ECDM - Batiment administratif du centre bus RATP
French artist,Serge Salat’s latest installation labeled ‘Beyond Infinity’ is a multi-sensory structure that interweaves mirrors, lights and music. An architecture that alters the visitor’s perceptions of space and reality. As the viewers continue to progress, their experience inside is designed as a mystical journey creating an immersive world of a different nature.
breakfast at the pool everyday :))
Hexagon Wall Tiles | Träullit Dekor
The Future of Green Architecture: A Floating Museum
Physalia A museum, nightclub and filtration system, Physalia uses its hull and rooftop plants to scrub away pollution. Courtesy Vincent Callebaut Architecture.
Physalia is half-boat, half-building, and all green. This mammoth aluminum concept by Belgian architect Vincent Callebaut is meant to travel Europe’s rivers, making filthy water drinkable. At the same time, the ship generates more energy than it uses.
A coat of titanium dioxide paint brushed onto the silvery shell will neutralize pollution by absorbing ultraviolet rays, enabling a chemical reaction that decomposes organic and inorganic toxins. (It’s the same technology used in certain high-tech concrete that breaks down airborne particulates.) As the vessel whips along, purifying waterways, it can draw on both solar and hydro power.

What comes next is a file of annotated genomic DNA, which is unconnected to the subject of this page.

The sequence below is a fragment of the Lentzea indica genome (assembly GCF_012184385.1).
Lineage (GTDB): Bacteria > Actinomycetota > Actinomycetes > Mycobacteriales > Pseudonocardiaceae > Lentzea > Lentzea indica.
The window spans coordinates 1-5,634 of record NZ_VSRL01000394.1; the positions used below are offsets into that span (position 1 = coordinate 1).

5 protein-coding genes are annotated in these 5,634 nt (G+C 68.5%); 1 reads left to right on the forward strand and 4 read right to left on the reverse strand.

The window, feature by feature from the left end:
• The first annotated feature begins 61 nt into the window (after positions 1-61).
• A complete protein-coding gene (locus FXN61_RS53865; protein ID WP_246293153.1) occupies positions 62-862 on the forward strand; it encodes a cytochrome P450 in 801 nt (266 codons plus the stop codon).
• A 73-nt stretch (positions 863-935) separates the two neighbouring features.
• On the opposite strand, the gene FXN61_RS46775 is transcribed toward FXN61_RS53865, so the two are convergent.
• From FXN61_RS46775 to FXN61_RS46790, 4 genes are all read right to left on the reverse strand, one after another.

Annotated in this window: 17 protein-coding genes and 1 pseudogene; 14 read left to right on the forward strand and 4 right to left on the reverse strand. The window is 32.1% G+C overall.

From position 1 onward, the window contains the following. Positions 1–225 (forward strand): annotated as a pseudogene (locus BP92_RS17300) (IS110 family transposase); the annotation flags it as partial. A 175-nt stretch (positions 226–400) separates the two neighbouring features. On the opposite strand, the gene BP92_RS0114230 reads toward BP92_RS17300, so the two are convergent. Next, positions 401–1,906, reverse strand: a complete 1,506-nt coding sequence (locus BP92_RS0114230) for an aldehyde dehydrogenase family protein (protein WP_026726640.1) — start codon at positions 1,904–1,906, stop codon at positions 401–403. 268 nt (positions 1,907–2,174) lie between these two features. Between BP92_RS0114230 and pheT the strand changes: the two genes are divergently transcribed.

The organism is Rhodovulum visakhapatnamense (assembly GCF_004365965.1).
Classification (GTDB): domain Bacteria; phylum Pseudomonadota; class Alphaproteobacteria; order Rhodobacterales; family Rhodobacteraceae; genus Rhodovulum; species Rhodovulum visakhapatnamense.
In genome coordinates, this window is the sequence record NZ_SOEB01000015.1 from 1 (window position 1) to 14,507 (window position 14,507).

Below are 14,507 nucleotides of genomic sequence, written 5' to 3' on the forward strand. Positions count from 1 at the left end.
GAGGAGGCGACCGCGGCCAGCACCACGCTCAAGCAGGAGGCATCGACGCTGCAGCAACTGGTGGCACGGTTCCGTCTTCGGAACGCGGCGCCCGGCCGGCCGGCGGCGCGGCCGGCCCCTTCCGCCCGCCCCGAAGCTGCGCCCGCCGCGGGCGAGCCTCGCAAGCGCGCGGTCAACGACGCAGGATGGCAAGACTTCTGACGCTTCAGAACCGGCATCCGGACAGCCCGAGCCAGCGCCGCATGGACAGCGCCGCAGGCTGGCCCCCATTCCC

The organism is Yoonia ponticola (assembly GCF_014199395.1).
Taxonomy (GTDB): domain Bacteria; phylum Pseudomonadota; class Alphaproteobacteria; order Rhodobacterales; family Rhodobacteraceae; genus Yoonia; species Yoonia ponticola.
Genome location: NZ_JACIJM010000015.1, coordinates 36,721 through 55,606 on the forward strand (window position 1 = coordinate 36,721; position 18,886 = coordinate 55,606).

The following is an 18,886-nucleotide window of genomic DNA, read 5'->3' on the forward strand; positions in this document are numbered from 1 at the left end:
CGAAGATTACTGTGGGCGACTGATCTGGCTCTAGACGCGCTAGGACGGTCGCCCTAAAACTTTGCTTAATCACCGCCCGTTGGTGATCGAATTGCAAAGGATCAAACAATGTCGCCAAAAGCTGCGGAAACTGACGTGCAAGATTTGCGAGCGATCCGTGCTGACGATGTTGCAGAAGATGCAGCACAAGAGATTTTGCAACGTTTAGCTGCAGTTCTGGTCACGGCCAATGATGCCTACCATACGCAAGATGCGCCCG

Turbines under the hull transform water movement into electricity, and rooftop photovoltaic cells harness energy from the sun. The roof doubles as a nursery, whose carefully selected plants help filter river gunk, whether from the Thames, Rhine or Euphrates.
But Physalia isn’t just designed to be a working ship. The vessel will also be a floating museum of sorts. Scientists who study aquatic ecosystems can hole up in the dedicated “Earth garden” lab, and tourists can visit temporary exhibits in a “water garden” or settle into a submerged lounge that could easily pass for a London nightclub. Callebaut, 33, dreamed up the idea after last year’s United Nations Climate Change Conference in Copenhagen shone a long-overdue spotlight on global water issues. He has some lofty terms for his project: It’s a “nomadic hydrodynamic laboratory,” a “fragment of living earth,” and a “floating agora” on a “geopolitical scale.” Others might just call it a cool idea.
ReCraft Your House: Expansive Chair by Brazilian designer Dinard da Mata
I want one!
“Russian architect, Alexander Remizov, is the mastermind behind the project, he believes that his floating “slinky,” which can hold up to 10,000 people can have multiple uses, including a safe house for disaster relief. The prototype’s main materials are timber, steel ,and high-strength ETFE plastic and it is built to handle land and/or water.”
Nest Rest: Huge Hanging Birdhouse-Shaped Hut for Humans